I recently came across a citation from the findings of the Nuremberg war crimes tribunals, specifically pages 568-570 of the Individual Judgment against Waldemar Klingelhöfer in the Einsatzgruppen case, in which the Tribunal found Klingelhöfer to be unrepentant and recorded this in its judgement:

  • The Tribunal finds from all the evidence that the defendant accepted the Führer Order without reservation and that he executed it without truce.

I have never come across this meaning of truce before. The author seems to intend it to mean qualms, hesitation, second thoughts, mercy or some such moderating influence. None of the authoritative dictionaries give this word any meaning other than "a short interruption in a war or argument, or an agreement to stop fighting or arguing for a period of time" (Cambridge). Even the complete OED has only "a suspension of hostilities for a specified period between armies at war (formerly also between combatants in a private feud or quarrel)".

Has anyone else come across this usage of truce?

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    While it may be correct, as noted in an answer below, it is a poor choice of words in translation of a 1930-1940s statement if it was not originally made in English, and an obscure sense of the word.
    – ohwilleke
    Apr 12, 2023 at 0:57
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    M-W, Collins, Dictionary.com, AHD and RHK Webster's carry this sense. Apr 12, 2023 at 11:16
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    I can see "without truce" used with this meaning in late 19th century texts, so it's probably an old usage no longer common in the 21st century. e.g. William Swan Plumer 1871 describes sin as "implacable, without truce", and an undated translation of Jacques Roumain describes farming thus: "the earth is a battle day by day without truce". It may come from French (Roumain's language) trêve literally "truce" but figuratively a cessation or suspension of an action, especially one which is harsh or dangerous.
    – Stuart F
    Apr 12, 2023 at 12:01
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    I don't see it as without delay, as noted in user66974's answer, but without let up, or relentlessly. Commenting here, however, as I don't find it an enormous stretch to suggest the Cambridge definition matches the statement (though I'd more expect it in a creative context, not tribunal reports), if the 'interruption' aspect is taken as the main thrust and 'war or argument' can be allowed to mean actions causing (or based on) conflict. What was the particular order that was executed?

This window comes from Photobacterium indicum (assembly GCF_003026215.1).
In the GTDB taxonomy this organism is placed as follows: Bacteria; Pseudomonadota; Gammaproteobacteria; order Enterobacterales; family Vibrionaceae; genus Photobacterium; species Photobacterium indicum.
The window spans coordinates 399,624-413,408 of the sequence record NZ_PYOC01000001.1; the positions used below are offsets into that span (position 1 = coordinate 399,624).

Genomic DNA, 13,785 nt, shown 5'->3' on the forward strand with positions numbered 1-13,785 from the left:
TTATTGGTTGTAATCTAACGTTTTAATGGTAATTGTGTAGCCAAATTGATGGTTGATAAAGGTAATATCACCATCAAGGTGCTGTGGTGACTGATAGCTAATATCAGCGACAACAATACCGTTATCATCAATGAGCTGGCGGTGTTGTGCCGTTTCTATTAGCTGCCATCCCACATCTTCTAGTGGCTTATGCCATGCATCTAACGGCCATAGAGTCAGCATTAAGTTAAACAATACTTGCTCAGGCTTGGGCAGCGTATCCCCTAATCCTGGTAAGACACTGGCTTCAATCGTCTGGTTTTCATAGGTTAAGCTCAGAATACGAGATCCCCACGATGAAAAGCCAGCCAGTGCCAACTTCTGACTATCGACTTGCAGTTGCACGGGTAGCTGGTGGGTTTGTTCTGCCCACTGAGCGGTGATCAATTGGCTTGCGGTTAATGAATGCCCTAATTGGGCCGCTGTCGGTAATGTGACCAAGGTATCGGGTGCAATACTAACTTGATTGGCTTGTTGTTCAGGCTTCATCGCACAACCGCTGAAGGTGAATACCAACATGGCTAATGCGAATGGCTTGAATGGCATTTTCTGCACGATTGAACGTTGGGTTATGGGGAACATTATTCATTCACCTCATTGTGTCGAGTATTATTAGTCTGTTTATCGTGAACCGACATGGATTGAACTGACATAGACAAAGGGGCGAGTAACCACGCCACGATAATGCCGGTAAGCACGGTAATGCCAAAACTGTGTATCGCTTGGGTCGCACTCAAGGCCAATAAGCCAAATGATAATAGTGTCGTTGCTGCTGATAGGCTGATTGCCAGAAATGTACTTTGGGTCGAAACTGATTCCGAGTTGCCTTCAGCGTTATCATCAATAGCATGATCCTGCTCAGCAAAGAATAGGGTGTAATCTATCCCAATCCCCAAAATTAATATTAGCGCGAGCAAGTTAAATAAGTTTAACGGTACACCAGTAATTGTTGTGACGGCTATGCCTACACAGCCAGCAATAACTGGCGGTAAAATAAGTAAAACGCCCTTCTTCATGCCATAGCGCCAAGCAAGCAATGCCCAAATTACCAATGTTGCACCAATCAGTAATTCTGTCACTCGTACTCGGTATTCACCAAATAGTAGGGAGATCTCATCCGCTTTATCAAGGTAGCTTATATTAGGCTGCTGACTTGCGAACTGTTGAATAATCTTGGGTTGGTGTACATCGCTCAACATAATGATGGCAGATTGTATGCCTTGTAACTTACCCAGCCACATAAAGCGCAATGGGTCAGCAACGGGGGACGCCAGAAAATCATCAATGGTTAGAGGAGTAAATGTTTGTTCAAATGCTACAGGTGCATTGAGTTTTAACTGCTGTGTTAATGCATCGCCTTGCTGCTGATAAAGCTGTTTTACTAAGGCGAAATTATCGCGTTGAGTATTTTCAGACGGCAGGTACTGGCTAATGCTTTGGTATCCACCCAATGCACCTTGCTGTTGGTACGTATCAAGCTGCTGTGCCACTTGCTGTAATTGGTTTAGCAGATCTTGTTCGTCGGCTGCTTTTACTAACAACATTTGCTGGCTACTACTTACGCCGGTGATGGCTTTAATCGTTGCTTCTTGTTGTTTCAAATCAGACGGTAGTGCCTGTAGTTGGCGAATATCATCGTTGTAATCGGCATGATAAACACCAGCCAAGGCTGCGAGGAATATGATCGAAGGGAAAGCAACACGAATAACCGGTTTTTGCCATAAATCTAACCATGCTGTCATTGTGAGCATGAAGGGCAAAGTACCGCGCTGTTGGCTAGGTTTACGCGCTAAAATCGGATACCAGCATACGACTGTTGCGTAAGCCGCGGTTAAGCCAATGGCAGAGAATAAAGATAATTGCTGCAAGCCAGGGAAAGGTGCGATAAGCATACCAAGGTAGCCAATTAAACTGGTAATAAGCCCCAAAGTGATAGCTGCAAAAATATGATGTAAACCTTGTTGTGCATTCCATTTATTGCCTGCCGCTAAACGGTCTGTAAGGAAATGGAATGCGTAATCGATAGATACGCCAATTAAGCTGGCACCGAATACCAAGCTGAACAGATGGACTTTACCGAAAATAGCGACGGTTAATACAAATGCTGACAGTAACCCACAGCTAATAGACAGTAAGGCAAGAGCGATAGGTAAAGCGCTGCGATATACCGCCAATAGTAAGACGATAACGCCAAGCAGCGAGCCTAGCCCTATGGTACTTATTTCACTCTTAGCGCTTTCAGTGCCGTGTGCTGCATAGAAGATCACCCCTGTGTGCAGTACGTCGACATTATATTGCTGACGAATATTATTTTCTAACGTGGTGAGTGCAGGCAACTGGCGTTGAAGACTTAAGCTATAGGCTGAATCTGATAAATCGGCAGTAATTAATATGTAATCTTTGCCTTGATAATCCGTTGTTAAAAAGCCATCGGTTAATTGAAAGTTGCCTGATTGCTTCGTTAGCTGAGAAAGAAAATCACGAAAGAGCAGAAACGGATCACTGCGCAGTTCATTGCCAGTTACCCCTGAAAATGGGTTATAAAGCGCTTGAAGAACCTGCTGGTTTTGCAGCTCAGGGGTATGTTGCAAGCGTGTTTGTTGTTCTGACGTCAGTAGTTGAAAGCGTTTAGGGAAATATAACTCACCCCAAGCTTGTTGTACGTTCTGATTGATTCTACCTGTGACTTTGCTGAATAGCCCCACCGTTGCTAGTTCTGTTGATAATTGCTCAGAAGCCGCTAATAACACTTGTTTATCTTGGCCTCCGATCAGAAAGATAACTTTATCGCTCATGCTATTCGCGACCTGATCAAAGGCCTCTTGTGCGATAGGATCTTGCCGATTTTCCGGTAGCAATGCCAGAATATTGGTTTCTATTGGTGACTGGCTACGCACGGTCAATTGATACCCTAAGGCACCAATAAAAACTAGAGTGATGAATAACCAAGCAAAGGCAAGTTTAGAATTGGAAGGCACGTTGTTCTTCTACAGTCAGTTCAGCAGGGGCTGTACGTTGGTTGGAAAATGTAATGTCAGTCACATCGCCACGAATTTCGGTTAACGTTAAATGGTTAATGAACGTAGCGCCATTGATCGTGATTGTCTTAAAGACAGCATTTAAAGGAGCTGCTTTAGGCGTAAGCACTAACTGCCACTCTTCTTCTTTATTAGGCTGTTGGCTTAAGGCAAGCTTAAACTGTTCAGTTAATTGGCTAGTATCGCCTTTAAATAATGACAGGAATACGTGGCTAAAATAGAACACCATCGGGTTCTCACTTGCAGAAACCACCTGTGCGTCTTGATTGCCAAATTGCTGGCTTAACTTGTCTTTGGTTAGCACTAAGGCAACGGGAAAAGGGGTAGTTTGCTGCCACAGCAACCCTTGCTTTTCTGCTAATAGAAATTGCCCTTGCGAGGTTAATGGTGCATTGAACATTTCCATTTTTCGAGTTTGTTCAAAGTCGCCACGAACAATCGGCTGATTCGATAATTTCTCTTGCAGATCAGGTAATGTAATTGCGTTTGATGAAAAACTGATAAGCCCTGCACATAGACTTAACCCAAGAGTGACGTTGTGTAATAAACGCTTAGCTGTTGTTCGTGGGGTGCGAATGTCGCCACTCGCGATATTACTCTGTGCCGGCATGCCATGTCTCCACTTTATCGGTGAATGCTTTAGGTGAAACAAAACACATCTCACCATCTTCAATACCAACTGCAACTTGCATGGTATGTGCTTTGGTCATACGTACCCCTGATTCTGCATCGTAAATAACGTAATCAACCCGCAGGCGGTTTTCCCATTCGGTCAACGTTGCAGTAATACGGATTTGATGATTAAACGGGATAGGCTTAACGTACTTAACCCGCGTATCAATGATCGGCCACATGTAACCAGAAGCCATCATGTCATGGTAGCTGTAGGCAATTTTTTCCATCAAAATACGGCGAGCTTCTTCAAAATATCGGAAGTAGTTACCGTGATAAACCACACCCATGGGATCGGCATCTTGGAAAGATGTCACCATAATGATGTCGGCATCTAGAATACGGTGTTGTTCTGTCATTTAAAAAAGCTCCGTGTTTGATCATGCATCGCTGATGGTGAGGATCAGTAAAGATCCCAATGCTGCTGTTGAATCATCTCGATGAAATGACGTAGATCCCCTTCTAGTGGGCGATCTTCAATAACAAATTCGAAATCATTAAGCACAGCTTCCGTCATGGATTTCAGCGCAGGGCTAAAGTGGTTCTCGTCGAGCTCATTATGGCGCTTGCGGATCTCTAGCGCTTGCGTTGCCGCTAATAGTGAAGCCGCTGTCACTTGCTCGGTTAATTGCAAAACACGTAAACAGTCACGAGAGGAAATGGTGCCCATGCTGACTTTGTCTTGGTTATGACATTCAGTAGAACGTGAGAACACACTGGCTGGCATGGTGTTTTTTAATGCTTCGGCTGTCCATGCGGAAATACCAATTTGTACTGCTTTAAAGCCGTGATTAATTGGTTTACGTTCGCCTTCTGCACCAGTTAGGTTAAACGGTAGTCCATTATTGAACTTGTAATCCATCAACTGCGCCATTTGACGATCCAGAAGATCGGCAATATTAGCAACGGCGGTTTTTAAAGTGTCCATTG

– mcalex
    Apr 12, 2023 at 12:07
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    @ohwilleke I would also go for a translation "error". In French too, "trêve" can figuratively mean "pause, rest, break", and "without truce" can logically mean "without delay, immediately" (or "relentlessly, unceasingly"). Since the meanings can be derived fairly naturally, if I were to translate it I would assume it's the same in English and see no issue translating the word literally Apr 12, 2023 at 12:41

3 Answers 3


Merriam-Webster has a second meaning of truce:

a respite especially from a disagreeable or painful state or action.

So “without truce” in the contest can suggest “without delay”.


The german word for 'truce' is waffenstillstand: literally a cessation (standing still) of weapons.

Google translate offers the following ways of translating the German word standstill on its own as follows:

  • stop
  • halt
  • stoppage
  • interruption

The use of the English word truce sounds to be like what is known as a 'false friend' mistake. What is meant by that is that someone somehow went from German 'stillstand', used to indicate that the prisoner not only carried out the order, but persisted in carrying it out without pause or interruption, to the English truce not noticing the absence of the 'waffen' bit on the front of stillstand.

That's the best I can do.

  • +1 "persisted in carrying it out without pause or interruption". The use "without truce" is metaphorical and "carries water" here. ; )
    – J D
    Apr 12, 2023 at 15:10
  • Interesting, what is German for ceasefire then? Apr 13, 2023 at 1:24

User66974 is on the right road, but veered a little:

MW> a respite especially from a disagreeable or painful state or action.

A truce is a stoppage, pause, or rest in military hostility. The words "without truce" meaning "without respite" per the definition isn't emphasizing the immediate beginning of the task (it's not "without delay"), but rather characterizes it as "without stoppage, pause, or rest". That is, "without truce" is a synonym for "incessantly". The original passage therefore WITH SYNONYM IN CAPS:

The Tribunal finds from all the evidence that the defendant accepted the Führer Order without reservation and that he executed it INCESSANTLY.

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